Wednesday, September 28, 2011

Art from the Class Wars - Embroidered Toilet Paper

A remnant from the American Class Wars circa 2011, when the stock market crumbled, unemployment rose, people lost their homes, and the Tea Party held congress and the country hostage in their bid for power. 

This hand-embroidered toilet paper, stitched by the very poor, is designed to offer the very rich the ne plus ultra in bathroom decor and creature comforts. Unbelievably fluffy and soft to the touch, the paper is painstakingly embellished with 4-ply, pure cotton floss in an array of colors and designs.

From the "Second home in Napa with four bedrooms, five baths" collection

Detail from the Napa collection

Detail from the Napa collection

Extended view of the Napa collection

Sneak peek at the new "Condo in Belize that looks just like a condo in LA complete with huge master bath, twin sinks, rainforest shower head, and sunken tub" collection

Friday, September 23, 2011

Upcycled One Buck Man's Shirt

Found: an over-size, button-down collar, standard, boring man's shirt in the dollar rack at the thrift store. The material: a really nice cotton-rayon blend and lots of it, since the shirt was so huge.

The result:

Front: A sewing pattern for a sleeveless shell was adapted by lengthening the shell and lining up the bottom with the bottom of the original shirt.

The front of the new shell blouse was cut from the back of the original, voluminous man's shirt.

Sleeves from the original shirt were cut into strips, sewn into long, thin tubes, and then sewn down to form spirals on the front of the new shell blouse.

The front of the original shirt becomes the back of the new shell.

The buttons still function.

The word "upcycled" has been emboidered vertically on the back.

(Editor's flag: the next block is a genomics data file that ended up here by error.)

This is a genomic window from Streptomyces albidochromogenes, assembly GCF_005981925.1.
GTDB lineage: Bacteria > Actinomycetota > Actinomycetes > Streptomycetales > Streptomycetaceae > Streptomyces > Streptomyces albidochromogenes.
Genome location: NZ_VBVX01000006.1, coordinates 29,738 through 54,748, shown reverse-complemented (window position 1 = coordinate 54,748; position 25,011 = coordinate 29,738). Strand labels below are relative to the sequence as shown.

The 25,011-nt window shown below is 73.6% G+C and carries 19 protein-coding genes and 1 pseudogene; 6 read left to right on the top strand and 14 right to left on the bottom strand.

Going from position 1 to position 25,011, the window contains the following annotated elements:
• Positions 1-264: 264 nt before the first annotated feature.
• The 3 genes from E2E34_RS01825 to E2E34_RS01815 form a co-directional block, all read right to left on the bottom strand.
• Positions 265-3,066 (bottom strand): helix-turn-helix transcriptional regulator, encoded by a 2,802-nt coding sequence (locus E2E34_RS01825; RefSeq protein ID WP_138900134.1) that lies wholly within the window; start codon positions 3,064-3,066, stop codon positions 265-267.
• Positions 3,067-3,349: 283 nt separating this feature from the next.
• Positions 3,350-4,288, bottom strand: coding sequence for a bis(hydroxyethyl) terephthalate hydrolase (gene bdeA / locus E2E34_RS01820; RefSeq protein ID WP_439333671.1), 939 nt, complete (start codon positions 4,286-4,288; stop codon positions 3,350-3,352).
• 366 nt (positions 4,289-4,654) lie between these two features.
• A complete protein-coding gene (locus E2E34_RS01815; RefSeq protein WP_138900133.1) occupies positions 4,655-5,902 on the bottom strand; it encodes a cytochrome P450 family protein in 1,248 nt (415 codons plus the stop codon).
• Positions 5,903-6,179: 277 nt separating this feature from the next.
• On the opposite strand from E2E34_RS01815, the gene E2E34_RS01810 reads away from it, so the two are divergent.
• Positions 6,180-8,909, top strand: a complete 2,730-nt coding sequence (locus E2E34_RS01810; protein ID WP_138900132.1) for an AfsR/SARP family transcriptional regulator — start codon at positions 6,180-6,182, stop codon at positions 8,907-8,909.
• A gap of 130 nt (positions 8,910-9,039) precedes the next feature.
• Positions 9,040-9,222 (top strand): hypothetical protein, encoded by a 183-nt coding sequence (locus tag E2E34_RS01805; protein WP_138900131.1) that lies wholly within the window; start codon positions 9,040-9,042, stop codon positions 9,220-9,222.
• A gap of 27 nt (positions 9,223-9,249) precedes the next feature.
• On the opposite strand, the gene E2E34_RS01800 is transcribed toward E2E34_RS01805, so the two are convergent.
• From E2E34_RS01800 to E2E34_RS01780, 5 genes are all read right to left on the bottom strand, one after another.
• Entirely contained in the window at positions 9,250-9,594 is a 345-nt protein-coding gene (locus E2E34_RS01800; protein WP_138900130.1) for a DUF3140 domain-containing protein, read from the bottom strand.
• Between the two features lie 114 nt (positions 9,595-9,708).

To see a variety of other takes on men's shirts, see Repurposed Men's Shirts. To branch off into other repurposed clothing and assorted textile creations, see Clothing or Textile.

Saturday, September 17, 2011

Eco Barbie - Experiments in Fused Plastic

The stimulus: a garbage can by Lake Merritt in Oakland, California, overflowing with plastic bags.

Note, as we come in for a close-up, an illuminated message glowing on a discarded coffee cup inside the bin, created by: a) letters cut out of the metal container; b) sunlight; and c) the fact that someone put a paper cup in the can section of the bin, creating a perfect screen for the illuminated letters.

Whatever mishaps contributed to this transmission, it is clearly a message from on-high. In fact, it is so very cool that we move in for an even closer shot.

Message received, we move into action, collecting assorted colorful plastic bags and ironing them together to create 8-ply sheets of fused plastic, suitable for sewing into just about anything (if you can put up with the stiff texture and multiple needle pricks). There are many good instructions for how to fuse plastic bags on the Web. Try this one from Etsy on YouTube.

Now we have any number of beautiful sheets of fused plastic material at our disposal. What to make, what to make?